New Leadership Takes Over At Coral Gables Fraternal Order Of Police, Following Landslide Election

Ariel Fernandez

Founder & Editor
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The Coral Gables Fraternal Order of Police held its board elections last month and opted for new leadership in landslide results.

Elected were President Christopher Challenger (74.7%), Vice President Joseph Cramer (68.1%), Secretary Eduardo Castaneda (75.2%), State Trustee Velier Zaccheo (71.4%), Treasurer Christopher Harzinski (unopposed), Outer Guard James Molina (69.7%), Inner Guard Daniel Sotolongo (unopposed) and Chaplain Leandro Izquierdo (53.5%).

Challenger was Coral Gables’ Police Officer of the Year in 2019 and has served on the City’s Retirement Board. Zaccheo was Officer of the Year in 2018. Molina was Officer of the Month in July of 2014 and awarded the “Silver Medal of Valor” in 2018.

The new leadership was sworn in on Thursday, January 19th.

They take over just two weeks after impasse in contract negotiations was declared with their counterparts at the Fire Fighter’s Union, as the City opts to pad the salaries of executives while doubling down on negotiations with the unions and issuing minimal raises to non-union employees.

As previously reported on Gables Insider, there was a glowing disparity in raises for the 2022-2023 Fiscal Year. The Chief of Police received a 9.20% raise ($19,360.00) and the Fire Chief a 12.92% raise ($22,977.00). Police Majors averaged a 9.55% raise ($14,684.20). The Deputy Fire Chief and Division Chiefs averaged a 14.65% raise ($23,220.00).

As for the rank and file who are on the front lines protecting residents, the 146 Police Officers averaged a 4.01% raise ($3,401.37), while the 91 Fire Fighters averaged an 0.75% raise ($634.33).

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6 thoughts on “New Leadership Takes Over At Coral Gables Fraternal Order Of Police, Following Landslide Election

  1. This is a great tip especially to those new to the blogosphere.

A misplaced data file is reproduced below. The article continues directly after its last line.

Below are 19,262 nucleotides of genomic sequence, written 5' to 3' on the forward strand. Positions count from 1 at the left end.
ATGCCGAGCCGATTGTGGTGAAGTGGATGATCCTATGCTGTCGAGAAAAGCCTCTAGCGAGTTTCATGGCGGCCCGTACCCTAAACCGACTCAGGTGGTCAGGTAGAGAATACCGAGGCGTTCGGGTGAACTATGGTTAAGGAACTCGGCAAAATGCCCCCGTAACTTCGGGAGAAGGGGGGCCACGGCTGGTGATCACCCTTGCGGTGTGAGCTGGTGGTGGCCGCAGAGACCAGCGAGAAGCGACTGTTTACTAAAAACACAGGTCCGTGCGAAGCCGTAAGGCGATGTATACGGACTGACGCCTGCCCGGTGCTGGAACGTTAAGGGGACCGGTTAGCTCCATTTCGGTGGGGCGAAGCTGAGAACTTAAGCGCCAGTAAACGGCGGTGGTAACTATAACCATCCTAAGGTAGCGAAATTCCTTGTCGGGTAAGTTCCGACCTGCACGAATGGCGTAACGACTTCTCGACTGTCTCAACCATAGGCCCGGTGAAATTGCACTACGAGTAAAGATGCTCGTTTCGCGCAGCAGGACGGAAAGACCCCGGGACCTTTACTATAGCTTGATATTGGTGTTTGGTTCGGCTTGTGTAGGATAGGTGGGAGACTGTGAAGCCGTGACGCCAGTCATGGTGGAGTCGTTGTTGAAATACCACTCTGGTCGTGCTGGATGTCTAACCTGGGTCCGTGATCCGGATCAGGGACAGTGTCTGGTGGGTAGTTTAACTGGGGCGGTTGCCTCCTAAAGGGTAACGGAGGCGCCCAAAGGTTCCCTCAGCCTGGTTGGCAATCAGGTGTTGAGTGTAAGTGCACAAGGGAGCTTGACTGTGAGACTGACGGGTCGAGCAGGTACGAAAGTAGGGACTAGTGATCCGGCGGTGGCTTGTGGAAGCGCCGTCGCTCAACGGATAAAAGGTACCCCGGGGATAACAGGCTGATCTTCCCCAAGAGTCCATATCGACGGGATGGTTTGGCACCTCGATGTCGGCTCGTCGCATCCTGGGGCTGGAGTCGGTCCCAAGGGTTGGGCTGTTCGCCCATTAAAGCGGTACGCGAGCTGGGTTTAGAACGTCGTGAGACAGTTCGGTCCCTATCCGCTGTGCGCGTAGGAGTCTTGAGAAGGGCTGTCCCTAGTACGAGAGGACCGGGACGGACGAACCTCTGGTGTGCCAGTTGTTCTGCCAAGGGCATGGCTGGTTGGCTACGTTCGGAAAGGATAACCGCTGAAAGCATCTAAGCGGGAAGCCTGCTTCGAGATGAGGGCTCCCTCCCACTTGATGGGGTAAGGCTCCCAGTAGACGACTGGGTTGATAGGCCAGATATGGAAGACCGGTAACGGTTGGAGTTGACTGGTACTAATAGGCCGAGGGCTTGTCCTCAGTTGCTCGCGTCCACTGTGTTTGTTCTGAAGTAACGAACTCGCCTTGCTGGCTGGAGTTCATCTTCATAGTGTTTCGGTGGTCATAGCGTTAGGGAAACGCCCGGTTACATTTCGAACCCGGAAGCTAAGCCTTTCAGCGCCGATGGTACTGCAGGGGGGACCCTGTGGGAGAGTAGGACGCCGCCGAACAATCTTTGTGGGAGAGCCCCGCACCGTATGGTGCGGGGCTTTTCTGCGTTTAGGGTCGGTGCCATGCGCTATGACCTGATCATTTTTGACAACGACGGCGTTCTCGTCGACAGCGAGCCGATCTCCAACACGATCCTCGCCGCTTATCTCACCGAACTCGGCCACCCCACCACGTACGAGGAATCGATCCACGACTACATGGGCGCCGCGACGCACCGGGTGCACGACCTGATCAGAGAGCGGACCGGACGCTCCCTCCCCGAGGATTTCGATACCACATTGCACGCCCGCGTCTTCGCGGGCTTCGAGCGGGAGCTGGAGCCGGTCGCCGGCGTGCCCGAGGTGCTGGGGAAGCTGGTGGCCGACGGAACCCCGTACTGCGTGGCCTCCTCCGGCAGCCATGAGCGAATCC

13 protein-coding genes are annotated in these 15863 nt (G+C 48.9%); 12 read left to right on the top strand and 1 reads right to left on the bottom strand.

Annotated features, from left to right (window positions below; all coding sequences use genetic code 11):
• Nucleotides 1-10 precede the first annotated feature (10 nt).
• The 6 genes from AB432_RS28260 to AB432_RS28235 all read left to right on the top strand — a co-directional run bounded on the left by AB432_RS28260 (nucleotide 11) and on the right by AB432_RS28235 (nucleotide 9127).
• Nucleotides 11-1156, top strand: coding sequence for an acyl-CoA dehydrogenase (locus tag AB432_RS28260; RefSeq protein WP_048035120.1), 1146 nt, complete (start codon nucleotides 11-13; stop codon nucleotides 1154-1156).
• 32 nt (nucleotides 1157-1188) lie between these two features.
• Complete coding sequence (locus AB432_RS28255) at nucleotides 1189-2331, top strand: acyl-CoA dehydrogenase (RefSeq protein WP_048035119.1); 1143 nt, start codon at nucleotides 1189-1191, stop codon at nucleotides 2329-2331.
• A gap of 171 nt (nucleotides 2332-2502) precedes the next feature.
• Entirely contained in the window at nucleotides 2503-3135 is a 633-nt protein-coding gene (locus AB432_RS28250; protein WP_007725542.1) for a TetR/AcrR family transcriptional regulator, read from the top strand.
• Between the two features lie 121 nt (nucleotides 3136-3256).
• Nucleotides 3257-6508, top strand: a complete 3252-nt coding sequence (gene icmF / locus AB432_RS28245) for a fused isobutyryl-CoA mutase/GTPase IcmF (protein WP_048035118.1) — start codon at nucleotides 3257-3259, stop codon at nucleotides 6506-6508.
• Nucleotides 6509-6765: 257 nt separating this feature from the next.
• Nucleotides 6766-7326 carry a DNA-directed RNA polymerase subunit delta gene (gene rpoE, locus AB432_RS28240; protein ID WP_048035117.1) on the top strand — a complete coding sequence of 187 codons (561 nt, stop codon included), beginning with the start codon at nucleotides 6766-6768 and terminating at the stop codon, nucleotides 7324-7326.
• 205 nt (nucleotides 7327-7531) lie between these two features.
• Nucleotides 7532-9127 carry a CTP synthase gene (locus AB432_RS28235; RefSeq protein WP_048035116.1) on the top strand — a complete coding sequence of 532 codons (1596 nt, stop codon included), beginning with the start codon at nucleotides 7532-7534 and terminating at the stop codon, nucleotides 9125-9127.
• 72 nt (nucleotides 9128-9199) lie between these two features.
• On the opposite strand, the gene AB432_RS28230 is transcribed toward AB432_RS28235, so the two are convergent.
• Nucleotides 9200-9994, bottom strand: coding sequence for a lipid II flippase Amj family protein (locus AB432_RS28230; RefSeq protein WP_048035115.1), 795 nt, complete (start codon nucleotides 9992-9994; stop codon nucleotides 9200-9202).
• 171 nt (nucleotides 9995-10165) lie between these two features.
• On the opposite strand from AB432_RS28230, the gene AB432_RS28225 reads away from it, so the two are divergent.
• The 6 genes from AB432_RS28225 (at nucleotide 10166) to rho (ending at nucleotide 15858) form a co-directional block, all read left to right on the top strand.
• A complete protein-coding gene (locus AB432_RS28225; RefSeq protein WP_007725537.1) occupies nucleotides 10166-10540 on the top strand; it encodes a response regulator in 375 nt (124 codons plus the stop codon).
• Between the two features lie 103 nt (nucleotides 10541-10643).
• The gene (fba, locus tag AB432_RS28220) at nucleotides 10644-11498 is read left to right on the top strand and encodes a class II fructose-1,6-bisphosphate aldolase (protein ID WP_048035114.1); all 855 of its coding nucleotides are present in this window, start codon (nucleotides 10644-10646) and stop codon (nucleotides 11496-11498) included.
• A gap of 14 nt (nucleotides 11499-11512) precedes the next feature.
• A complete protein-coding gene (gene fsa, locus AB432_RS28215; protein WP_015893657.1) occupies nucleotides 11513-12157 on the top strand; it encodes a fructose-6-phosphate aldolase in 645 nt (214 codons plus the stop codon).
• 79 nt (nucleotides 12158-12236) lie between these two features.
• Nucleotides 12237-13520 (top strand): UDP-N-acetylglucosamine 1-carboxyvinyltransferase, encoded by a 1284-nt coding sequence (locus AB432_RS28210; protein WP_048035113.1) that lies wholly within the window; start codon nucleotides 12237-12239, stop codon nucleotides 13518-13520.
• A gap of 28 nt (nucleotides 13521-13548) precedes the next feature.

Simple but very precise info… Thank you for sharing this one.
    A must read post!

  2. Lourdes,

    All of the officers in the picture are white men. Period. Yes, a Hispanic person can be white. Many Hispanic people are white and also identify themselves as such.

    Unlike the photograph in this article, the CGPD does include women and people of color.

    Physical fitness is a requirement to join the force, but not a requirement to stay. Plenty of male officers do not meet the fitness standard that recruits have to meet. Any human in good health can train to meet the fitness standard for new recruits. Some imagined difficulty for women to meet the fitness standard for new recruits is a preposterous rationale for the proportion of women officers in leadership, and for the white man homogeneity in this article’s picture.

  3. Maria Garcia,

    Please recognize 4 of the 8 are Hispanic men. Progress has been made. We don’t have a large African American community. You may not want to hear this, but physical prowess is a must for firemen, policemen & soldiers. Women aren’t usually that muscular. Maybe some Female athletes who take hormones are physically strong enough.

  4. Good old boys club. Why aren’t there any women and officers of color. There is something wrong with this picture, zero diversity.

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